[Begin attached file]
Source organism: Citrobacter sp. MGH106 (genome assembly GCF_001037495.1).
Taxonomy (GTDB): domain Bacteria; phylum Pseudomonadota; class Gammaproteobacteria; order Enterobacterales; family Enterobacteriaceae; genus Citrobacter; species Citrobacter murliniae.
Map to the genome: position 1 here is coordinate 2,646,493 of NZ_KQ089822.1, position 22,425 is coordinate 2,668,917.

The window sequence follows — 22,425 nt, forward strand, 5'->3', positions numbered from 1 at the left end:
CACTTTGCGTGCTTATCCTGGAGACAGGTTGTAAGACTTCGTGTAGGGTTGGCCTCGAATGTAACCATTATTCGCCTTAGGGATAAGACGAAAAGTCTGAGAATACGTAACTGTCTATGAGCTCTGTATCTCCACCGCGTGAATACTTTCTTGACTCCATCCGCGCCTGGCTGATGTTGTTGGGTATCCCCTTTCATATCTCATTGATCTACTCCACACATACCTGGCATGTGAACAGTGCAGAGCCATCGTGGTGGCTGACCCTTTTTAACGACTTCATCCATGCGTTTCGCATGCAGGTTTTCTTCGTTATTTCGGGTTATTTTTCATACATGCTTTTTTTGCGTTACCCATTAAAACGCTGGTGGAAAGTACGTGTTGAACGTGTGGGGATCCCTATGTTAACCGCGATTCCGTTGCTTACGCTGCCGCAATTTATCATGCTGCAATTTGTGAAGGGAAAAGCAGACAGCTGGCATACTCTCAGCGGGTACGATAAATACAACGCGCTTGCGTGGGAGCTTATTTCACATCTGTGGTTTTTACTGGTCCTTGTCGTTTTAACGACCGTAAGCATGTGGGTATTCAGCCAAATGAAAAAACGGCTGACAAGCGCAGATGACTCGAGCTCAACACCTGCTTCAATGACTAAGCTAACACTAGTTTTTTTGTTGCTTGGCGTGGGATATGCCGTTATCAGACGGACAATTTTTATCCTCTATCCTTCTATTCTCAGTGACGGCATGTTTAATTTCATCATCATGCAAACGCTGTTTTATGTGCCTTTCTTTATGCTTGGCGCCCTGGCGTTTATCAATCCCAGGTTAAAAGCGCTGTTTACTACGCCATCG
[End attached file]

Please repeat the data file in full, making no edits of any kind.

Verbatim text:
Source organism: Citrobacter sp. MGH106 (genome assembly GCF_001037495.1).
Taxonomy (GTDB): domain Bacteria; phylum Pseudomonadota; class Gammaproteobacteria; order Enterobacterales; family Enterobacteriaceae; genus Citrobacter; species Citrobacter murliniae.
Map to the genome: position 1 here is coordinate 2,646,493 of NZ_KQ089822.1, position 22,425 is coordinate 2,668,917.

The window sequence follows — 22,425 nt, forward strand, 5'->3', positions numbered from 1 at the left end:
CACTTTGCGTGCTTATCCTGGAGACAGGTTGTAAGACTTCGTGTAGGGTTGGCCTCGAATGTAACCATTATTCGCCTTAGGGATAAGACGAAAAGTCTGAGAATACGTAACTGTCTATGAGCTCTGTATCTCCACCGCGTGAATACTTTCTTGACTCCATCCGCGCCTGGCTGATGTTGTTGGGTATCCCCTTTCATATCTCATTGATCTACTCCACACATACCTGGCATGTGAACAGTGCAGAGCCATCGTGGTGGCTGACCCTTTTTAACGACTTCATCCATGCGTTTCGCATGCAGGTTTTCTTCGTTATTTCGGGTTATTTTTCATACATGCTTTTTTTGCGTTACCCATTAAAACGCTGGTGGAAAGTACGTGTTGAACGTGTGGGGATCCCTATGTTAACCGCGATTCCGTTGCTTACGCTGCCGCAATTTATCATGCTGCAATTTGTGAAGGGAAAAGCAGACAGCTGGCATACTCTCAGCGGGTACGATAAATACAACGCGCTTGCGTGGGAGCTTATTTCACATCTGTGGTTTTTACTGGTCCTTGTCGTTTTAACGACCGTAAGCATGTGGGTATTCAGCCAAATGAAAAAACGGCTGACAAGCGCAGATGACTCGAGCTCAACACCTGCTTCAATGACTAAGCTAACACTAGTTTTTTTGTTGCTTGGCGTGGGATATGCCGTTATCAGACGGACAATTTTTATCCTCTATCCTTCTATTCTCAGTGACGGCATGTTTAATTTCATCATCATGCAAACGCTGTTTTATGTGCCTTTCTTTATGCTTGGCGCCCTGGCGTTTATCAATCCCAGGTTAAAAGCGCTGTTTACTACGCCATCG